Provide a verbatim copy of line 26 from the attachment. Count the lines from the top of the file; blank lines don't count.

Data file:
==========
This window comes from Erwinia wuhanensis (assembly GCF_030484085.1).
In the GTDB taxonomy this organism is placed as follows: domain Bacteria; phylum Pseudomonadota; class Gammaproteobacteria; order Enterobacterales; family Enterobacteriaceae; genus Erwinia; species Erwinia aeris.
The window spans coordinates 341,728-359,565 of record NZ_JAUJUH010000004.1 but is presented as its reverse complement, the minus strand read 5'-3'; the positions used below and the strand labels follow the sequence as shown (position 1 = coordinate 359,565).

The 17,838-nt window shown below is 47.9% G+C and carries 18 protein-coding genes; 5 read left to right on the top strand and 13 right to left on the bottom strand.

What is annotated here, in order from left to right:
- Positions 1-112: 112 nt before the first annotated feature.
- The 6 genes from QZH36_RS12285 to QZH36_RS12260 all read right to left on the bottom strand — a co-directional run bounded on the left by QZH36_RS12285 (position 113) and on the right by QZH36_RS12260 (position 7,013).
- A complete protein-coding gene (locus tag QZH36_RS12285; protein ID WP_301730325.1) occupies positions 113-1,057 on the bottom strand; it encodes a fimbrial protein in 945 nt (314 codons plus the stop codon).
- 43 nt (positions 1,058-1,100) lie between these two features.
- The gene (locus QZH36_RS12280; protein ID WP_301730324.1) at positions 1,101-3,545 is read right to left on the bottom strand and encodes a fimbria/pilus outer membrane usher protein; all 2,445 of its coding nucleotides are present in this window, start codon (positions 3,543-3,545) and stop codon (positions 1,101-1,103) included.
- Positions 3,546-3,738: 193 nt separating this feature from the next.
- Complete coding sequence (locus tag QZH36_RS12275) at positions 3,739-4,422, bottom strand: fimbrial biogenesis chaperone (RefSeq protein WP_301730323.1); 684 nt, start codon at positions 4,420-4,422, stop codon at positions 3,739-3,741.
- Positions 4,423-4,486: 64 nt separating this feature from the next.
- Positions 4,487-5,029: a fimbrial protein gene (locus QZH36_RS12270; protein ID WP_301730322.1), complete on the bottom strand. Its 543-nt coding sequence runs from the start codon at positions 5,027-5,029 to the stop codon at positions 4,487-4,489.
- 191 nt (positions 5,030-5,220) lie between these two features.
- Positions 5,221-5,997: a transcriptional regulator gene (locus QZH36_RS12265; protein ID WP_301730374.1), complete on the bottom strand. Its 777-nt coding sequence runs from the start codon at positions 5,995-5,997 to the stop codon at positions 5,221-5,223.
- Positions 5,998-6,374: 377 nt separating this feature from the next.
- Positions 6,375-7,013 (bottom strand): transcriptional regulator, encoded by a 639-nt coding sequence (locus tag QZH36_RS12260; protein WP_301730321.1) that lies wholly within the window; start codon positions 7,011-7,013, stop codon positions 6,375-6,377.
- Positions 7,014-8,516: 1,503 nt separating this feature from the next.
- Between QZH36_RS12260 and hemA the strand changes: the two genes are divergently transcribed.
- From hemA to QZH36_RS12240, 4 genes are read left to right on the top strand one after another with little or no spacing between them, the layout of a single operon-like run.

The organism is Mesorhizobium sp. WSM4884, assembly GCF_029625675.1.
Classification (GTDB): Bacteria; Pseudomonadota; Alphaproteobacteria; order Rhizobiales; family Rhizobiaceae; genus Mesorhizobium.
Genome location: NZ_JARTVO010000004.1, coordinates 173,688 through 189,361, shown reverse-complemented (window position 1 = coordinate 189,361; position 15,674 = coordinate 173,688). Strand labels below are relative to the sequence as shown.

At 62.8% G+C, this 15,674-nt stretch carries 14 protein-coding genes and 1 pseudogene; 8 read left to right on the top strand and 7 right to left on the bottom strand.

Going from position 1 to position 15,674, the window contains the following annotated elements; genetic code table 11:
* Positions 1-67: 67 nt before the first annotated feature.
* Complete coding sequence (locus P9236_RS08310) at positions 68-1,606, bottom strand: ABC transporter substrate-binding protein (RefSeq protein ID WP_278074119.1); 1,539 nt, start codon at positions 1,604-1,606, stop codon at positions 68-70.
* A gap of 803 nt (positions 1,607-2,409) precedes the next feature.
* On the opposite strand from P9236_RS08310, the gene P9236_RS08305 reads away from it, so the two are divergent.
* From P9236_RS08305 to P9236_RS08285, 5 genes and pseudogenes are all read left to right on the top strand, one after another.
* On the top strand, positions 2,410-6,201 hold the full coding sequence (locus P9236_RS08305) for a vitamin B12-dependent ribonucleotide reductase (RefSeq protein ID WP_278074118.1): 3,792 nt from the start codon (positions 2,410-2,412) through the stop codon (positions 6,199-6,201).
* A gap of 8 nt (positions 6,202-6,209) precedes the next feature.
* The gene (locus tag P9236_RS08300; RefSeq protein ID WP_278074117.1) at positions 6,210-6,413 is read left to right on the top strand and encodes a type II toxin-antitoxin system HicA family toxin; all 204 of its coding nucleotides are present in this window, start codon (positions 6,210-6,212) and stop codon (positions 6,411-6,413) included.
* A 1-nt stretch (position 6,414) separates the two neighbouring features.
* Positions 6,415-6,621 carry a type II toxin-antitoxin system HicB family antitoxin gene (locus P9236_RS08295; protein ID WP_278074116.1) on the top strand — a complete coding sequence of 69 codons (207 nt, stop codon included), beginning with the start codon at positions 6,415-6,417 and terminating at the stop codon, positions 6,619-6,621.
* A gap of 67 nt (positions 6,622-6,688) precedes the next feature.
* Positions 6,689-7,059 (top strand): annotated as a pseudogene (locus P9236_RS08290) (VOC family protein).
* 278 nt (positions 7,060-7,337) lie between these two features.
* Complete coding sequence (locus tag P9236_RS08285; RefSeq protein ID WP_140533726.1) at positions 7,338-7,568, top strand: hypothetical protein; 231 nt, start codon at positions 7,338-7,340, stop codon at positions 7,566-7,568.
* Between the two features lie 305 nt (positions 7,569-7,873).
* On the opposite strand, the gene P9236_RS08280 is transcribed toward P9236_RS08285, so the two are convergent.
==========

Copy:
Going from position 1 to position 15,674, the window contains the following annotated elements; genetic code table 11: